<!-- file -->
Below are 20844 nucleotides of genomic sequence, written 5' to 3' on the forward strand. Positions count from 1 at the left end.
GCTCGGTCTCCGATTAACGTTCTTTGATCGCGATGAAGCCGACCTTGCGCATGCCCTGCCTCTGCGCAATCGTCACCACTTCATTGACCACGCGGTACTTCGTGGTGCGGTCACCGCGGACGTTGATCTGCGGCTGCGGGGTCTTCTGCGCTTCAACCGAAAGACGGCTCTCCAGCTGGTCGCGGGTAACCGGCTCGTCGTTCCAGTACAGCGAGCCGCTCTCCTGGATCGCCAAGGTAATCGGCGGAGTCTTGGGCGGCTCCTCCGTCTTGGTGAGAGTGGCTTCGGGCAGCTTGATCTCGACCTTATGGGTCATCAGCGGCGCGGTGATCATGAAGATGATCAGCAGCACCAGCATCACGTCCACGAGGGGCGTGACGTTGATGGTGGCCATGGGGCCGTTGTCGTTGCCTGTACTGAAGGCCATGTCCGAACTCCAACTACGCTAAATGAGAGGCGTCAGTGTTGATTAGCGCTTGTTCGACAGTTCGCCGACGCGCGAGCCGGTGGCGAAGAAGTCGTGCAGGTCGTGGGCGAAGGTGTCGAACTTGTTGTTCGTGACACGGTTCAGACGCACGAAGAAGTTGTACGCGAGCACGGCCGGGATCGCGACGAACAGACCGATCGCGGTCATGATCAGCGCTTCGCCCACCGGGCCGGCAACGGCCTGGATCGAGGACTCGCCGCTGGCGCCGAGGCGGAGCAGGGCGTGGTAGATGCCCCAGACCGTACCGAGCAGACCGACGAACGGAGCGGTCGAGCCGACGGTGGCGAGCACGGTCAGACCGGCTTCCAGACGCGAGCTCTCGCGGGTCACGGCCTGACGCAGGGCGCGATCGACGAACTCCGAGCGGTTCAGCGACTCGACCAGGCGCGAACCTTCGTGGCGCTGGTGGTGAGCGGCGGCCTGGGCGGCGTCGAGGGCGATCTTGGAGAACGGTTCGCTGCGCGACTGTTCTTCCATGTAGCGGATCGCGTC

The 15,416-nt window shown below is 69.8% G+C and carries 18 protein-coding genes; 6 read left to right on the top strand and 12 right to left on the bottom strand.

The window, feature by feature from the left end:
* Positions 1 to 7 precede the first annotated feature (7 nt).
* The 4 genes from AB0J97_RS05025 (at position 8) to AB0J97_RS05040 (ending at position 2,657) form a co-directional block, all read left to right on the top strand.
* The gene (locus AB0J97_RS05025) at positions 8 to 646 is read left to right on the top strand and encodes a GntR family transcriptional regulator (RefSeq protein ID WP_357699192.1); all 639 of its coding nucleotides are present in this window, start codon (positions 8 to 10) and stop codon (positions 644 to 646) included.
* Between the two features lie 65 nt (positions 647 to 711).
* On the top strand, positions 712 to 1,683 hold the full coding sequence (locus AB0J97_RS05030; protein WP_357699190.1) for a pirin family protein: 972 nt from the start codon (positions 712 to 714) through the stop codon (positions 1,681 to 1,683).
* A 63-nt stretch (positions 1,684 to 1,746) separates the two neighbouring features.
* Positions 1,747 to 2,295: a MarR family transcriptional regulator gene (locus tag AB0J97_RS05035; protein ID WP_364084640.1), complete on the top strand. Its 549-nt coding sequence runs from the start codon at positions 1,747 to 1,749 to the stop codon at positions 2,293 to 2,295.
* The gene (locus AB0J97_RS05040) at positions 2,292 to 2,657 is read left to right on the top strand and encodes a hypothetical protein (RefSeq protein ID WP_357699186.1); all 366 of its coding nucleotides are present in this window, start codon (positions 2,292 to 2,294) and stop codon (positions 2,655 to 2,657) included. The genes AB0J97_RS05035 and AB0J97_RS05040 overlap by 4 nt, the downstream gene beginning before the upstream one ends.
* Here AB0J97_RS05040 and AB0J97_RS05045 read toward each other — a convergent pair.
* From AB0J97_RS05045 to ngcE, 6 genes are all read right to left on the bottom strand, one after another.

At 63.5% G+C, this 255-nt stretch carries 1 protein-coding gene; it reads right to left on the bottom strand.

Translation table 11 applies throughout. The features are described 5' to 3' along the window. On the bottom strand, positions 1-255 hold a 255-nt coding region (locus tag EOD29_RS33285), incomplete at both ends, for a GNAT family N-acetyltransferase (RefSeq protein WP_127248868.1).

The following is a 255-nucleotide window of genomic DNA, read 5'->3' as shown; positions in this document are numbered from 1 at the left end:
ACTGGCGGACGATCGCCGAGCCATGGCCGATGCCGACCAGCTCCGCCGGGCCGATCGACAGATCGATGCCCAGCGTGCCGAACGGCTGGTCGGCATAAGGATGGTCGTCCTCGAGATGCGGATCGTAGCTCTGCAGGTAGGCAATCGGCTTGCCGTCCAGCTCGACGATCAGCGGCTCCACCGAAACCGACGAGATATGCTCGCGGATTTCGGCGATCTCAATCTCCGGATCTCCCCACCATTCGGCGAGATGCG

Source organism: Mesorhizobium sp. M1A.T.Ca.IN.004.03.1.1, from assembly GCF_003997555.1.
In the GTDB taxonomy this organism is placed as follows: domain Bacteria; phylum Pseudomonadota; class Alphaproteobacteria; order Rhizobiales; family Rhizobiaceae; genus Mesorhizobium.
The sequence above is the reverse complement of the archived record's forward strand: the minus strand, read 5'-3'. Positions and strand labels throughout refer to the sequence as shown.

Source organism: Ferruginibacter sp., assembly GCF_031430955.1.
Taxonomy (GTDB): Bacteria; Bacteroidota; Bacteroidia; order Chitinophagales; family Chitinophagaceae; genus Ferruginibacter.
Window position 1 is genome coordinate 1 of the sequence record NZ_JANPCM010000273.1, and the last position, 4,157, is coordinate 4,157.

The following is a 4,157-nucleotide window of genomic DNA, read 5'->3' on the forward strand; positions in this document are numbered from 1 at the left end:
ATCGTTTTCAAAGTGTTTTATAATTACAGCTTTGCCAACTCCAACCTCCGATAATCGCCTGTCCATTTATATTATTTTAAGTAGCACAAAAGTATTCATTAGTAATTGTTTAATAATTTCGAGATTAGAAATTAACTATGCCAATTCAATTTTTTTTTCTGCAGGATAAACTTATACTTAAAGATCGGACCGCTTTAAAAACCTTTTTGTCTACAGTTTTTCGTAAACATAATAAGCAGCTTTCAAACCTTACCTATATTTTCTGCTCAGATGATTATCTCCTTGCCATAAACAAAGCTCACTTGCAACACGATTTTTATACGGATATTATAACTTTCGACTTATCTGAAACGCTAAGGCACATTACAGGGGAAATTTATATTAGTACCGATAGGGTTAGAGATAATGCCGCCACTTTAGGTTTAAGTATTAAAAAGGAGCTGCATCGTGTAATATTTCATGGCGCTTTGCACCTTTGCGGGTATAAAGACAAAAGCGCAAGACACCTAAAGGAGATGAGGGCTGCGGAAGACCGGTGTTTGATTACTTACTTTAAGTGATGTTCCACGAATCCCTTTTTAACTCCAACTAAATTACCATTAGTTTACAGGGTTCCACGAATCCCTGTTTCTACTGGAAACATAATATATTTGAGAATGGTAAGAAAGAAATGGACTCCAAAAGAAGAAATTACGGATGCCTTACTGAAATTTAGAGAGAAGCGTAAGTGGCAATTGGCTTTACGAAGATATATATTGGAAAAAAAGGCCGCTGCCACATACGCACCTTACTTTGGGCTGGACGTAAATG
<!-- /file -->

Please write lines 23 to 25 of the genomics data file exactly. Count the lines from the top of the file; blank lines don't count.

Taxonomy (GTDB): Bacteria; Bacteroidota; Bacteroidia; order Chitinophagales; family Chitinophagaceae; genus Ferruginibacter.
Window position 1 is genome coordinate 1 of the sequence record NZ_JANPCM010000273.1, and the last position, 4,157, is coordinate 4,157.

The following is a 4,157-nucleotide window of genomic DNA, read 5'->3' on the forward strand; positions in this document are numbered from 1 at the left end: